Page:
I was chatting with a friend the other day. She is about to preach her first message at church. While preaching is a new thing for her, she is a gifted teacher who has been teaching in the church for years. I have to admit I was taken aback a little when she asked me, “What is the difference between preaching and teaching?” I wasn’t taken aback because the question was weird. I was taken aback because after all these years of preaching and teaching, I really didn’t have an answer.
I always saw them as synonymous. My pastor is an awesome teacher and most of my favorite preachers are the ones from whom I learn a lot. The Bible seems to link them together. For example, in Ephesians 4, in the passage about the five fold gifts pastor and teacher seem to be linked. James also seems to link teaching with ministry leadership when he writes, “Not many of you should become teachers, my fellow believers, because you know that we who teach will be judged more strictly.” So to some degree maybe they are one in the same and yet there are some differences.
The first thing I thought of in my chat with my friend is that teaching seems to desire interaction. When I go to teach in a workshop, class or seminar, I don’t want to lecture for an hour. I want to ask questions and I want to get answers. While I still have an end point to get to, a truth to be shared, I want to help people arrive there through dialogue and discussion. In preaching it’s different. Preaching, at least to me, is a monologue. The questions are rhetorical, something to be thought through rather than discussed. I’ve prayed, I have a message, I have worked hard to make it clear and concise and it is to be delivered without interruption. It’s less about discussion and more about “Thus sayeth the Lord.” I’ve experienced times where someone has tried to turn a sermon into a discussion, into a conversation, and it fell apart quickly. So perhaps that is the difference.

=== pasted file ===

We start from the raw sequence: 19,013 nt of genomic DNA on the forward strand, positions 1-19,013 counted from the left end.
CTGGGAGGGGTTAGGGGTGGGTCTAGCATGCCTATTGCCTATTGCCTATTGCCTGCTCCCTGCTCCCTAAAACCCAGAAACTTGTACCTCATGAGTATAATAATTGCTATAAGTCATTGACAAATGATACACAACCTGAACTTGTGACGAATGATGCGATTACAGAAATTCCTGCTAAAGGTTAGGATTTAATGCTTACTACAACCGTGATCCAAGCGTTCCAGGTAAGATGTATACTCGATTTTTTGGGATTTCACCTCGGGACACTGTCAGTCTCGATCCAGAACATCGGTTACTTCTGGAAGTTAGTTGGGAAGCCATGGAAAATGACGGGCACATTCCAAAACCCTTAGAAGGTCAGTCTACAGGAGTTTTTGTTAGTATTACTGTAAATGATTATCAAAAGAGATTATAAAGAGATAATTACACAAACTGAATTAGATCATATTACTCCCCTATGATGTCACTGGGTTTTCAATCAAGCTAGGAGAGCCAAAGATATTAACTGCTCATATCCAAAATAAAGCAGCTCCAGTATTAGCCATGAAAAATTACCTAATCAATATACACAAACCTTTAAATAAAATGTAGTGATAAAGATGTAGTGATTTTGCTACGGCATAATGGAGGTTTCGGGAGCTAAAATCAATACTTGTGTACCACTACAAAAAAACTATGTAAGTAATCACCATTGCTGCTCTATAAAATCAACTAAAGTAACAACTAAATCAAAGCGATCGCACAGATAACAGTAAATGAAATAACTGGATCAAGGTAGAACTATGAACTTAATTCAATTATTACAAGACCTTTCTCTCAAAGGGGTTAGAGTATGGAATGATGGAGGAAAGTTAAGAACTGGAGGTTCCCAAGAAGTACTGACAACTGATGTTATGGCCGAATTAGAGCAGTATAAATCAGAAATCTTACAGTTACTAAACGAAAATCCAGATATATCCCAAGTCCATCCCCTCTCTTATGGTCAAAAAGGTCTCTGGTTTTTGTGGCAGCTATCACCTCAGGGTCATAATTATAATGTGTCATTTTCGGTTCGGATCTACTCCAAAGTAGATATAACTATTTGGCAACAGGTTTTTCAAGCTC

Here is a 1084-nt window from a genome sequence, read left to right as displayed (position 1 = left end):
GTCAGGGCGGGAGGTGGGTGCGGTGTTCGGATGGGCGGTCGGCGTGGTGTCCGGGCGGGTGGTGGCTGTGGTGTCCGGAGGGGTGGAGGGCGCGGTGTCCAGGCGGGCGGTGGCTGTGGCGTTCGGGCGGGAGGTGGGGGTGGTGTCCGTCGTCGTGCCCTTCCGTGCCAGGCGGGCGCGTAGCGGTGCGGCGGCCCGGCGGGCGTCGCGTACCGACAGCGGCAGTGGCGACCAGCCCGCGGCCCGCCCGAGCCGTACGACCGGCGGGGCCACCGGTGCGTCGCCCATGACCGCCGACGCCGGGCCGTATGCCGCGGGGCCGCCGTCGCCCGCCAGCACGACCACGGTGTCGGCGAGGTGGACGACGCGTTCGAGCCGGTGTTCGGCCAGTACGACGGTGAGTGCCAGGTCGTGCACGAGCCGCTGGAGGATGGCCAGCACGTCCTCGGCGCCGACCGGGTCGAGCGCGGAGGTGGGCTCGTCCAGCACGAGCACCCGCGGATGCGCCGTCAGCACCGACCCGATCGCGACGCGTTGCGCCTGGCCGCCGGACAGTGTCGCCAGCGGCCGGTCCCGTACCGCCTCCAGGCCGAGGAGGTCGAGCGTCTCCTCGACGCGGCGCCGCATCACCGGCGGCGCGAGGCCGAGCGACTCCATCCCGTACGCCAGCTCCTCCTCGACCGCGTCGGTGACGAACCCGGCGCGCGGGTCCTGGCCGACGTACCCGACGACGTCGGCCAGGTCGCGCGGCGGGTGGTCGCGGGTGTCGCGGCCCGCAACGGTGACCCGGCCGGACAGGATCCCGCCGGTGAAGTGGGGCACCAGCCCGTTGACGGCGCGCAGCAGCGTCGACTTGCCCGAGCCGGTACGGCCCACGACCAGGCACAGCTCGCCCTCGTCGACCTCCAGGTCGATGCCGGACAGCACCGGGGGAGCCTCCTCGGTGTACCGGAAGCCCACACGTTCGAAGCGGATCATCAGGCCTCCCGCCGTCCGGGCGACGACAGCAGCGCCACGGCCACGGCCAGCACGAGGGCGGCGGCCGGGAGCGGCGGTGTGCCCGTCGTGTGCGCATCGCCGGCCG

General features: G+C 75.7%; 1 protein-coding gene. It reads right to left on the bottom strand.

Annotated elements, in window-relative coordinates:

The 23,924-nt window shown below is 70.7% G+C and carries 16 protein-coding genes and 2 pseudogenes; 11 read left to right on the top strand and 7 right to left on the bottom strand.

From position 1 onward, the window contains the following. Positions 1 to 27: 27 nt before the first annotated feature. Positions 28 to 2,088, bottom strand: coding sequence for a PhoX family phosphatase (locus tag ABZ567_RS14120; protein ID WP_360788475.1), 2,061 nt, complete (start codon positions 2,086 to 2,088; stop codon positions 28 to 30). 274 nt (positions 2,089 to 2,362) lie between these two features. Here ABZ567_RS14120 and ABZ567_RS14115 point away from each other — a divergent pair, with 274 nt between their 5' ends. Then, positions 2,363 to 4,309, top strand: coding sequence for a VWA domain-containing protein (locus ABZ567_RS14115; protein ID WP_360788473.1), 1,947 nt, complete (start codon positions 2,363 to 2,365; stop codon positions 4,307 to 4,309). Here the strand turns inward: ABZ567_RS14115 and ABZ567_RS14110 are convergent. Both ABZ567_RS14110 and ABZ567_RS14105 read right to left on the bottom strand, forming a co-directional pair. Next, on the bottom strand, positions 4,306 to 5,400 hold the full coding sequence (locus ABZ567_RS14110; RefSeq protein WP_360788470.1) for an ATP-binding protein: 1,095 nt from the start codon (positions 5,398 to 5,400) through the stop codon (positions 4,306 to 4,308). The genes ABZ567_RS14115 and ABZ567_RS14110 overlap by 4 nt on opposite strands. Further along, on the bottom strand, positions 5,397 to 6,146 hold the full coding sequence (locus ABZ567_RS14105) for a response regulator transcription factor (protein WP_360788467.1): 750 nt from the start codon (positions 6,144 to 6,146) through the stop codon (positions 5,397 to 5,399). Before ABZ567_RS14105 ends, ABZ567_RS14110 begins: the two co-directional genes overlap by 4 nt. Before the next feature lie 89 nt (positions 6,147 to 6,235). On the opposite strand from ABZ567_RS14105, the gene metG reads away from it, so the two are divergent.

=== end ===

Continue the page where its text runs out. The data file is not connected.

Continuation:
But then I had another thought, and this one is admittedly flawed. Teaching feels like it is more about information, while preaching is about inspiration. Now again, I know this is flawed. Some of the best teaching inspires and some of the best preaching gives great information, but I have also sat under teaching that had very little information and preaching that had very little inspiration. Both were highly disappointing. At its core, for me at least, when I teach, I want you to learn something and when I preach, I want you to do something. If my teaching makes you go beyond learning and do something, great! If, in my preaching, you learn something new, also great!
Ultimately though up to this point in this post, I have taken a human approach to it. What I HOPE happens based on MY efforts. The reality is, that is a really small part of it. The largest part is what the Holy Spirit does in the hearts and minds of the congregation. It’s truly Him that inspires both the learning and the doing. My job is faithfulness, to pray and the really listen and then to deliver what I have been given. After that, it’s all up to Him and to God be the glory!
At the end of the day, we never know what is going to touch hearts and minds. We never know what word or phrase, or action or creation is going to resonate. Our best bet is to trust Him, listen, create and deliver, whatever the format.